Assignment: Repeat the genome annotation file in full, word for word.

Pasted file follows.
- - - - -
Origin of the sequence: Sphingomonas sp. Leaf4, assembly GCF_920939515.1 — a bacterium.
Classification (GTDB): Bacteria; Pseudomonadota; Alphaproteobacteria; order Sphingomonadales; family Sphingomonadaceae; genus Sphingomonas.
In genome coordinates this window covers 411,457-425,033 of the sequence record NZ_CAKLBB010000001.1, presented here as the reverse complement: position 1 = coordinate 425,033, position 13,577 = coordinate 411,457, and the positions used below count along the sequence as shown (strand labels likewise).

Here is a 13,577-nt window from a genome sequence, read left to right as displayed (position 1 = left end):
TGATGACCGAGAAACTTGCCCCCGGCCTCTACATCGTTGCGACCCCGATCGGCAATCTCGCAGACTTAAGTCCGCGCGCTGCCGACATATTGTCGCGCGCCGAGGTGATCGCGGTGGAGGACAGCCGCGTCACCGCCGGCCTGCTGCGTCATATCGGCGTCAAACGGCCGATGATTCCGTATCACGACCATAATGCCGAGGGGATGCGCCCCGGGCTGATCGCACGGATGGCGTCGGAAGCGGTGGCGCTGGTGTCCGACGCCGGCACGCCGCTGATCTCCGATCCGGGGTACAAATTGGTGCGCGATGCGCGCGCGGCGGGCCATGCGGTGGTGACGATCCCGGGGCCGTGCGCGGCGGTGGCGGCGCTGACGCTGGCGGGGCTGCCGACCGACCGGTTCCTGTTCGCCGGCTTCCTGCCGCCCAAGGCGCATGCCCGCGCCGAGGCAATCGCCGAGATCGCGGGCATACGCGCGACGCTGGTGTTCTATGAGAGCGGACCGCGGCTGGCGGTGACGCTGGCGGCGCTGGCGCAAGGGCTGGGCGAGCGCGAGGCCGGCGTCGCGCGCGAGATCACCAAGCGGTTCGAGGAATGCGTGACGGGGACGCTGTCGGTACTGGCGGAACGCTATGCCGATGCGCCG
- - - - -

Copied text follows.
Origin of the sequence: Sphingomonas sp. Leaf4, assembly GCF_920939515.1 — a bacterium.
Classification (GTDB): Bacteria; Pseudomonadota; Alphaproteobacteria; order Sphingomonadales; family Sphingomonadaceae; genus Sphingomonas.
In genome coordinates this window covers 411,457-425,033 of the sequence record NZ_CAKLBB010000001.1, presented here as the reverse complement: position 1 = coordinate 425,033, position 13,577 = coordinate 411,457, and the positions used below count along the sequence as shown (strand labels likewise).

Here is a 13,577-nt window from a genome sequence, read left to right as displayed (position 1 = left end):
TGATGACCGAGAAACTTGCCCCCGGCCTCTACATCGTTGCGACCCCGATCGGCAATCTCGCAGACTTAAGTCCGCGCGCTGCCGACATATTGTCGCGCGCCGAGGTGATCGCGGTGGAGGACAGCCGCGTCACCGCCGGCCTGCTGCGTCATATCGGCGTCAAACGGCCGATGATTCCGTATCACGACCATAATGCCGAGGGGATGCGCCCCGGGCTGATCGCACGGATGGCGTCGGAAGCGGTGGCGCTGGTGTCCGACGCCGGCACGCCGCTGATCTCCGATCCGGGGTACAAATTGGTGCGCGATGCGCGCGCGGCGGGCCATGCGGTGGTGACGATCCCGGGGCCGTGCGCGGCGGTGGCGGCGCTGACGCTGGCGGGGCTGCCGACCGACCGGTTCCTGTTCGCCGGCTTCCTGCCGCCCAAGGCGCATGCCCGCGCCGAGGCAATCGCCGAGATCGCGGGCATACGCGCGACGCTGGTGTTCTATGAGAGCGGACCGCGGCTGGCGGTGACGCTGGCGGCGCTGGCGCAAGGGCTGGGCGAGCGCGAGGCCGGCGTCGCGCGCGAGATCACCAAGCGGTTCGAGGAATGCGTGACGGGGACGCTGTCGGTACTGGCGGAACGCTATGCCGATGCGCCG